How J.D. Drew Can Save the Red Sox Season

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How J.D. Drew Can Save the Red Sox Season
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Did you know that J.D. Drew is 34 years old?

The former uber-prospect/perennial tease has been tantalizing major league GMs and fantasy owners alike for 12 season now, and only once has he seemingly performed up to the level that was expected of him (a .305, 31 HR, 93 RBI campaign for the Braves in 2004).  

Luckily for Atlanta, they got out while the going was good. 

12 seasons of MLB service, one season of potential attained. 

And yet, despite never playing a full 162 games, eclipsing 100 RBI only once, and typically displaying the amount of energy and enthusiasm similar to most coma patients, Drew continues to reel us in.  

Drew is like a booty call who you text after eight beers and a shot on a Thursday night.

You never really think about her up until that moment, but she's always available and, amazingly, always horny.  

Since you're drunk and have nothing better to do, you keep going back to her, over and over. Until she moves away or finally finds a man of substance to make her happy.   

That's Drew in a nutshell.

A late night booty call.  

Nobody in a Red Sox uniform has been criticized, ridiculed, and heckled to the extent that Drew is.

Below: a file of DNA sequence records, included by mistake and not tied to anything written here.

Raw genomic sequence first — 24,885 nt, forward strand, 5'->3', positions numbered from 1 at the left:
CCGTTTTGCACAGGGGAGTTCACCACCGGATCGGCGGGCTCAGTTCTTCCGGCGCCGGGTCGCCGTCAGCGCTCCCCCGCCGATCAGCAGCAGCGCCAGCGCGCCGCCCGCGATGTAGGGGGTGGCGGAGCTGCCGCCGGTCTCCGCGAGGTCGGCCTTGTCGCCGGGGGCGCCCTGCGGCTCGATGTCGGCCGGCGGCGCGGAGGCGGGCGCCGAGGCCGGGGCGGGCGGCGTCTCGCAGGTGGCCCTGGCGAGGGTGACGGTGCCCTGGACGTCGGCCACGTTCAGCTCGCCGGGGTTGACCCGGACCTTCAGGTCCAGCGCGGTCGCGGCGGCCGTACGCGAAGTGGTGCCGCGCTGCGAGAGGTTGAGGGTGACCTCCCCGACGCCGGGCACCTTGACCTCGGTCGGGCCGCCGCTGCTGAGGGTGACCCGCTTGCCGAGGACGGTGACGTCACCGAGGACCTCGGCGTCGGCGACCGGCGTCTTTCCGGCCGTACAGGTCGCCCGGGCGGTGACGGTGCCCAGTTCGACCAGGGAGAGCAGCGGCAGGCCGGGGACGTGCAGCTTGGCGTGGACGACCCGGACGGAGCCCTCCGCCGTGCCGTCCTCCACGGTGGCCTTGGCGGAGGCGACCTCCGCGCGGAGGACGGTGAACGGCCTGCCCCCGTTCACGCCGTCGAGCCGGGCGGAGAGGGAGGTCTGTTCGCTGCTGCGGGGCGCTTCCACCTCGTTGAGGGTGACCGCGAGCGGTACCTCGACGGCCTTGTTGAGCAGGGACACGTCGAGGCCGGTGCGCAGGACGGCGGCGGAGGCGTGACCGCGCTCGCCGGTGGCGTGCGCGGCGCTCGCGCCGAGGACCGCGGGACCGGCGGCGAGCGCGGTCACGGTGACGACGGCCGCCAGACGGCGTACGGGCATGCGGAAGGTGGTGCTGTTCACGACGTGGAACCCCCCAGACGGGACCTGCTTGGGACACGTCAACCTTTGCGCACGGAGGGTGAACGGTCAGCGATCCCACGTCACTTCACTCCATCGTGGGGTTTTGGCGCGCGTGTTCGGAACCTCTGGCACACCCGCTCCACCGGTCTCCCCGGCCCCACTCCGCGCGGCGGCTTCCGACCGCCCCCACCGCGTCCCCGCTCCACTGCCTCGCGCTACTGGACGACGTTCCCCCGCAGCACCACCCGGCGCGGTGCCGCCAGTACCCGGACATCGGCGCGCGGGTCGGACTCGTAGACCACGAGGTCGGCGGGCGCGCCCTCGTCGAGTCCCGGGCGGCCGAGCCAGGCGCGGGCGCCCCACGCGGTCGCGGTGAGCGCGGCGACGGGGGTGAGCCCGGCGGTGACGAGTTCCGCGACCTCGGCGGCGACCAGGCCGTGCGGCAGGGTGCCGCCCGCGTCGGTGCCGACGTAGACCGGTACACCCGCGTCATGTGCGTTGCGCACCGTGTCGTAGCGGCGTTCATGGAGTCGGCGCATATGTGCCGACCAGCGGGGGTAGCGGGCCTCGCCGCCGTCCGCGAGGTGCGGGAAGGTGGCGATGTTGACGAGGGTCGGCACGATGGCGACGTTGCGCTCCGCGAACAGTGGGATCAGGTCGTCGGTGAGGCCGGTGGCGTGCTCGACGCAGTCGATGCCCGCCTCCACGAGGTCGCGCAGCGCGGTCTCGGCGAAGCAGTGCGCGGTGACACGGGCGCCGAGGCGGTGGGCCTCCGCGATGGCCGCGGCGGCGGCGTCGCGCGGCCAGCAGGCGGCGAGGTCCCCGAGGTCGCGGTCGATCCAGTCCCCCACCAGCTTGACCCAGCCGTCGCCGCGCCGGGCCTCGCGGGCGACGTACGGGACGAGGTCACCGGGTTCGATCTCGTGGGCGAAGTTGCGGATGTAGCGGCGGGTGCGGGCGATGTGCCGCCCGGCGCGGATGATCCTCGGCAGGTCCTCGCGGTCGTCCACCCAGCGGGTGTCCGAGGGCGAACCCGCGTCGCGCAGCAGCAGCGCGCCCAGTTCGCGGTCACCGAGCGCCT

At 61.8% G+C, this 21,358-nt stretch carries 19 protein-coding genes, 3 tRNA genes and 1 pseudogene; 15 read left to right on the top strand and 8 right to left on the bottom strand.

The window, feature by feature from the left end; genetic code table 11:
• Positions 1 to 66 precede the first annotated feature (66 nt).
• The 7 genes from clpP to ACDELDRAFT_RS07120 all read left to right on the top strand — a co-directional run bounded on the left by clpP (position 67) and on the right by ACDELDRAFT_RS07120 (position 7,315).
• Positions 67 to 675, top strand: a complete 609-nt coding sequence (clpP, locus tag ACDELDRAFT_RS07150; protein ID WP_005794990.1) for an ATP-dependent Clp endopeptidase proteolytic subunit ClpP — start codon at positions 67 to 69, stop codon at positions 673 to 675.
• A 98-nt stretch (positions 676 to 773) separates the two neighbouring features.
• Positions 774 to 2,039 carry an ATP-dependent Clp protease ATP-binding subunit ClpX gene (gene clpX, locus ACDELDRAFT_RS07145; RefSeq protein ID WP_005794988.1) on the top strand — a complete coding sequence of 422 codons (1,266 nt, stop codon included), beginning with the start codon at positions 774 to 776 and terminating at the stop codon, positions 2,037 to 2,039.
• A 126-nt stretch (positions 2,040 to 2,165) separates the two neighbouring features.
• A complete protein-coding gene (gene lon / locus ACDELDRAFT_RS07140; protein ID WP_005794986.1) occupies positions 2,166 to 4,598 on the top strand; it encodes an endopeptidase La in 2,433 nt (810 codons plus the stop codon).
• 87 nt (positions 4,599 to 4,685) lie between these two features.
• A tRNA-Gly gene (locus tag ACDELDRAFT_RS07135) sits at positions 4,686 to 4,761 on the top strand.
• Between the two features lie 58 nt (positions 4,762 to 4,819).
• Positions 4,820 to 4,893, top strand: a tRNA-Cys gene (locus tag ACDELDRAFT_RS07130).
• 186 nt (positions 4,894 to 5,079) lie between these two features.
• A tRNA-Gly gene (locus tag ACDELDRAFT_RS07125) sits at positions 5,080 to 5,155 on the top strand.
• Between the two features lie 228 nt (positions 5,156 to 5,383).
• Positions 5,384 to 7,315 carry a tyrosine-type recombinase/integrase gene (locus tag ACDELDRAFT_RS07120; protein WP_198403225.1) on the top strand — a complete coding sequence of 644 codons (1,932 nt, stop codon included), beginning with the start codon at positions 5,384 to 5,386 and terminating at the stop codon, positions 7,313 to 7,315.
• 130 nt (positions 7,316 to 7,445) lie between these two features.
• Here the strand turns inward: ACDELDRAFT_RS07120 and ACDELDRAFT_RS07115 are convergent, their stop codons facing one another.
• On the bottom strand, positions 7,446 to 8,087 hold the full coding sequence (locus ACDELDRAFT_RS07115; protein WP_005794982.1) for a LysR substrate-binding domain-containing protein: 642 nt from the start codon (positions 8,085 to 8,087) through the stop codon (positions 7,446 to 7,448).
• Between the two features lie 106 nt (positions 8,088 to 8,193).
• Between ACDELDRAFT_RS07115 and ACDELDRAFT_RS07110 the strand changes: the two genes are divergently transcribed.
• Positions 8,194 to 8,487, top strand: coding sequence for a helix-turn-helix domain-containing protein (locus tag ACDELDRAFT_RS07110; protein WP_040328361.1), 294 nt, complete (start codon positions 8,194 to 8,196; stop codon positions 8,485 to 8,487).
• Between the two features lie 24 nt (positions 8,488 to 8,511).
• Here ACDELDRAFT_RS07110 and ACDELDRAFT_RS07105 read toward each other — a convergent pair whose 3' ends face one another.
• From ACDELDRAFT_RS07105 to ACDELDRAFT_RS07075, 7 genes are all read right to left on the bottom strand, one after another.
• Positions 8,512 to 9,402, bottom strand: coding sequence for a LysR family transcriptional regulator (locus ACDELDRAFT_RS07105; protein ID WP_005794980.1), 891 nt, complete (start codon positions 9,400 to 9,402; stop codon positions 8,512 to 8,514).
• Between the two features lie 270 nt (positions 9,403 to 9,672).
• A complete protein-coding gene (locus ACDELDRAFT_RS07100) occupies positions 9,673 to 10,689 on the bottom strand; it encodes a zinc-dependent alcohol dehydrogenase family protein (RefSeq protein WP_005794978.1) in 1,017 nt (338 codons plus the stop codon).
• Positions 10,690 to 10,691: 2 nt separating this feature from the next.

He has, sometimes deservingly so, endured the wrath of a disappointed Red Sox fan base for the past three seasons that coincidentally and conflictingly expect grand things from him, but at the same time, expect nothing at all.  

The problem with Drew is, he doesn't know how to pick his spots.

He'll mash when it doesn't matter. A-Rod syndrome pre-2009. He'll deliver a three-hit performance during a blowout in a mid-May afternoon game, but can typically be found staring at strike three with two outs and runners on the corners in a win-or-go-home divisional series.  

That being said, Drew is still the second highest paid player on a floundering baseball team in desperate need of a spark.  

And ironically enough, he holds the key to the Red Sox success in 2010. 

No longer can Drew sit in background and play second or third fiddle to Manny Ramirez, David Ortiz, or even Jason Bay.  

Bay and Manny have skipped town, and Papi would have trouble catching up to a Little League fastball at this point. 

That leaves Drew as one of the only real power sources on a team being sapped of its power by a GM who's building his team around a flavor-of-the-week "defense first" philosophy that values UZR over the ability to competently put the bat on the ball. 

Excluding the decomposing shell of David Ortiz, the fact remains the Drew trails only Adrian Beltre as the current team leader for career home runs.  

And with nearly all the pundits seemingly locking in the Rays and Yankees as 1 and 1a atop the AL East, it's clear the Sox will need Drew to produce to the level of his current contract (in other words, ways never conceived possible before) in order for his team to remain competitive. 

Maybe at age 34, lightning could strike twice.

 

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